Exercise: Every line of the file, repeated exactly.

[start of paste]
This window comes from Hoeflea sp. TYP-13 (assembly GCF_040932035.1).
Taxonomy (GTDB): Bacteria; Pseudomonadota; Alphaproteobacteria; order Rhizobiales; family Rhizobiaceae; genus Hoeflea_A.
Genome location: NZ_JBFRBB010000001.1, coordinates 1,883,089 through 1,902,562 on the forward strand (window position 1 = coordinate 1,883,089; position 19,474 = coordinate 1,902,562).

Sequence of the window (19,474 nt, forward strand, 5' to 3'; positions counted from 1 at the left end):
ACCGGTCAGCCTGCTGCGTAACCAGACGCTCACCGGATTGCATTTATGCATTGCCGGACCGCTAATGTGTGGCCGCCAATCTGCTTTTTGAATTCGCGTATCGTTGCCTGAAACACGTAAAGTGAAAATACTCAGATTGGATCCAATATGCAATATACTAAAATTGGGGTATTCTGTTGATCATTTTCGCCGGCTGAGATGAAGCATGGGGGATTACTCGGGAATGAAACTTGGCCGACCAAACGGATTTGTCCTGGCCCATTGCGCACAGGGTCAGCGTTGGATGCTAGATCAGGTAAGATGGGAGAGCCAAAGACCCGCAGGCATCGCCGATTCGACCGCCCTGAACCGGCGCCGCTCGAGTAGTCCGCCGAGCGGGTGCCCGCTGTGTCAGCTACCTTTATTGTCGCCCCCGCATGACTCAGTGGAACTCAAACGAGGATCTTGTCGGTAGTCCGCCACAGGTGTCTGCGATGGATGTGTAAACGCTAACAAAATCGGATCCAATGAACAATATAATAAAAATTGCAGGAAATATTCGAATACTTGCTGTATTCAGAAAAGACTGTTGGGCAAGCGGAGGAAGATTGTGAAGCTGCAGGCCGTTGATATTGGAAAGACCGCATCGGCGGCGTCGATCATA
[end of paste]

This window comes from Hoeflea sp. TYP-13 (assembly GCF_040932035.1).
Taxonomy (GTDB): Bacteria; Pseudomonadota; Alphaproteobacteria; order Rhizobiales; family Rhizobiaceae; genus Hoeflea_A.
Genome location: NZ_JBFRBB010000001.1, coordinates 1,883,089 through 1,902,562 on the forward strand (window position 1 = coordinate 1,883,089; position 19,474 = coordinate 1,902,562).

Sequence of the window (19,474 nt, forward strand, 5' to 3'; positions counted from 1 at the left end):
ACCGGTCAGCCTGCTGCGTAACCAGACGCTCACCGGATTGCATTTATGCATTGCCGGACCGCTAATGTGTGGCCGCCAATCTGCTTTTTGAATTCGCGTATCGTTGCCTGAAACACGTAAAGTGAAAATACTCAGATTGGATCCAATATGCAATATACTAAAATTGGGGTATTCTGTTGATCATTTTCGCCGGCTGAGATGAAGCATGGGGGATTACTCGGGAATGAAACTTGGCCGACCAAACGGATTTGTCCTGGCCCATTGCGCACAGGGTCAGCGTTGGATGCTAGATCAGGTAAGATGGGAGAGCCAAAGACCCGCAGGCATCGCCGATTCGACCGCCCTGAACCGGCGCCGCTCGAGTAGTCCGCCGAGCGGGTGCCCGCTGTGTCAGCTACCTTTATTGTCGCCCCCGCATGACTCAGTGGAACTCAAACGAGGATCTTGTCGGTAGTCCGCCACAGGTGTCTGCGATGGATGTGTAAACGCTAACAAAATCGGATCCAATGAACAATATAATAAAAATTGCAGGAAATATTCGAATACTTGCTGTATTCAGAAAAGACTGTTGGGCAAGCGGAGGAAGATTGTGAAGCTGCAGGCCGTTGATATTGGAAAGACCGCATCGGCGGCGTCGATCATA